Meet the Modder: Rob 'Megadeblow' Deluce
A few weeks ago, we started our new feature called Meet the Modder. This is where I travel around to meet modders that are well known. The idea is to see what makes these guys tick, what kind of workshops they have, and what they may do or have done differently to gain the status they have achieved.
The first modder we met was Alex 'Maki Role' Banks
, and we had a great response from people both on the forums and on social media. You guys enjoy having a little nosey into the lives of modders!
This time, we visited Rob 'Megadeblow' Deluce. Rob is one of the older generation of modders who has been on the scene for a while. He has done desk builds, amazing Tron-inspired builds, and more. I spent a weekend with Rob, his wife, and his two amazing kids to find out a little more about him.
So, without further to do, let's meet Rob!
What is your name, what is your username, and where do you come from?
Hi Dave, I'm Rob Deluce aka 'Megadeblow' or 'Deblow' and I am from the land of the tea - Yorkshire!
Tea? A true Brit! So, how long have you been modding?
Blimey, I have been modding since around 2001, which makes it 16 years. I actually did stuff before then, but I didn't document it. Modding wasn't as prolific as it is now, and people didn't really bother taking pictures and making a visual log of what we did. Modding back then was a lot different to now; we didn't have designated resellers where you could purchase supplies like you do now. You had to source everything. If you wanted liquid-cooling, you had to grab a garden pond pump, some hose, and jubilee clips. Radiators were horrible, and there were no specialist fluids or similar. Danger Den did release a pump a little later on, which in my opinion started to move things forward to what we have today.
Aah, yes. That is before my time, fortunately. I have been lucky enough to have a choice of brands and more are constantly hitting the market. What actually started your career in modding?
It was simply just a case of ‘
this computer looks horrible and I want something different.' Everything at that time was beige and boring. Cases didn't have windows, and everything was just ugly. I didn't have any professional tools, and I took a pair of scissors to a really crappy case to cut a window. I added some U-channel to make it look clean, and that was it, I was hooked. I am a big fan of lighting, and a window on my case made it so that I could add plenty. This was when I started using EL wire by the way, way back in 2001. It was very expensive then, though. I used cathode tubes and Alaska fans where I couldn't use EL wire so I was able to create something unique.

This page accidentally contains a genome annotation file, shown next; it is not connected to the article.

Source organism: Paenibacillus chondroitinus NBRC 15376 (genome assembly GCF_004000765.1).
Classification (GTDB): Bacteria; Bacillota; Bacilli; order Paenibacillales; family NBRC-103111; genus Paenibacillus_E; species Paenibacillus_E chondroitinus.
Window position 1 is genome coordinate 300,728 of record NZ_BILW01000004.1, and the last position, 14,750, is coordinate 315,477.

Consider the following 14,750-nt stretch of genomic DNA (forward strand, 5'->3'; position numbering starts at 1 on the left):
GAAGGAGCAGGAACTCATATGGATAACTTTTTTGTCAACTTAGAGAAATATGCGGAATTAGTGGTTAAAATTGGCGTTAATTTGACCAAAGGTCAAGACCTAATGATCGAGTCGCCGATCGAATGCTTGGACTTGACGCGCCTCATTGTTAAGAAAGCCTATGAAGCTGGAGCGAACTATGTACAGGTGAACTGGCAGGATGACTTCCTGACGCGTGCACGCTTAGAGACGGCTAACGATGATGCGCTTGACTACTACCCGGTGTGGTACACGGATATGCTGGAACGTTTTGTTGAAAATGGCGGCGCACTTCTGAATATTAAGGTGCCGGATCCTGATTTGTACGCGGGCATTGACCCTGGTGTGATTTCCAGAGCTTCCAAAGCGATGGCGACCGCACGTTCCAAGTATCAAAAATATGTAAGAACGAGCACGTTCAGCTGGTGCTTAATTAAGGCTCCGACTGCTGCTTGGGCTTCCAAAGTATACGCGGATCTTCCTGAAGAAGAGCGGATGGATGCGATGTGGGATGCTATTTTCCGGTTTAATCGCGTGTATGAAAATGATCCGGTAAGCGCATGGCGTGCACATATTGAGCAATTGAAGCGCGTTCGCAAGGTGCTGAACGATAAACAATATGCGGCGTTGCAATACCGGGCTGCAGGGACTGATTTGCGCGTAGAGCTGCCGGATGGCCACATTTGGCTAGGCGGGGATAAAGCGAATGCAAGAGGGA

Click to enlarge - Rob's 2001 PC complete with EL wire
Wow, even then it looked like you had your Tron case in mind! Since then, you have done a lot of mods. Which of them is your favourite and why?
I think I am going to have to say my second desk, Alternate. It is the most practical, it has storage on either side of it, and although it has many fans it stays clean. It takes up a lot of space, but it saves me having to have a computer on my desk or floor. It also looks great, which is a big bonus, and is an excellent talking point. It reminds me of something that you would also see in the bat cave, so again, it just appeals to me the most. A lot of people know me for my desk too, so it has also helped me in my career.
Click to enlarge - Rob's Alternate desk PC
Yeah, looking at your desk, I can see why. It actually makes me want to create one! Where do you find inspiration for your builds?
Movies, TV, art, cars, anywhere really. My desk is inspired by a Lamborghini, for example. H.R Giger, who did the artwork for Aliens, is a big inspiration as is the famous artist Salvador Dali. It is hard to explain how I gain inspiration from these artists, but if you travel the world and visit every country, you will subliminally pick up ideas which are unique to that location. You might change what vegetables you eat, or what orange juice you buy, or change your taste in music. I am the same with art. I look at it and unknowingly pick up little techniques that I unknowingly use in my builds. I then notice that I have used such a technique later on and realise where I saw it. Art college has helped me a lot; I was taught techniques not only to help me actually mod but to help me see inspiration all around me.
Click to enlarge - 'The Persistence of Memory' by Dali and work inspired by Giger
Do you have a “signature look” for your mods?
I like sharp edges on builds, and also lighting plays a huge part in what I do. I also try to do things that I have not seen before. I used EL wire back in 2001, and I had not seen it done at all. Although I had seen desk builds before I created my first one, I had not seen the pumps set into them, and at that time I hadn't seen RGB lighting used in the same way. On my latest desk build, I started to experiment with materials I had never used before such as leather. I think my signature look is that I don't really have one. You never know what to expect.
Click to enlarge - Sharp edges and LEDs feature heavily in Rob's builds
The interview continues on page two